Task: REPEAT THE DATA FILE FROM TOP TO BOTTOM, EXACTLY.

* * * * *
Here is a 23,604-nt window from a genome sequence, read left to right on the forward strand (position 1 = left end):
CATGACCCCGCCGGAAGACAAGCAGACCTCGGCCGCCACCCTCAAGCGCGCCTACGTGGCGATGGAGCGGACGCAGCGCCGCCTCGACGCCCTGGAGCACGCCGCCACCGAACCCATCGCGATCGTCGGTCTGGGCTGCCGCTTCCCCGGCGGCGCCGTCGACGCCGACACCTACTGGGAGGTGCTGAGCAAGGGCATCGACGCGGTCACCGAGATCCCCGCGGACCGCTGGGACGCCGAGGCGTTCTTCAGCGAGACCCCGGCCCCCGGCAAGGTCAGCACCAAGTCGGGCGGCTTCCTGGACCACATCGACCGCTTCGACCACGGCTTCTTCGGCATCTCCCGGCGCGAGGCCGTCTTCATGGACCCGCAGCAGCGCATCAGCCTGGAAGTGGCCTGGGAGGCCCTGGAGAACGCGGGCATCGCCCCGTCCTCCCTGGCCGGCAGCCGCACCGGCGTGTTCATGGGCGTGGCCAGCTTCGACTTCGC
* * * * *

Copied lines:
Here is a 23,604-nt window from a genome sequence, read left to right on the forward strand (position 1 = left end):
CATGACCCCGCCGGAAGACAAGCAGACCTCGGCCGCCACCCTCAAGCGCGCCTACGTGGCGATGGAGCGGACGCAGCGCCGCCTCGACGCCCTGGAGCACGCCGCCACCGAACCCATCGCGATCGTCGGTCTGGGCTGCCGCTTCCCCGGCGGCGCCGTCGACGCCGACACCTACTGGGAGGTGCTGAGCAAGGGCATCGACGCGGTCACCGAGATCCCCGCGGACCGCTGGGACGCCGAGGCGTTCTTCAGCGAGACCCCGGCCCCCGGCAAGGTCAGCACCAAGTCGGGCGGCTTCCTGGACCACATCGACCGCTTCGACCACGGCTTCTTCGGCATCTCCCGGCGCGAGGCCGTCTTCATGGACCCGCAGCAGCGCATCAGCCTGGAAGTGGCCTGGGAGGCCCTGGAGAACGCGGGCATCGCCCCGTCCTCCCTGGCCGGCAGCCGCACCGGCGTGTTCATGGGCGTGGCCAGCTTCGACTTCGC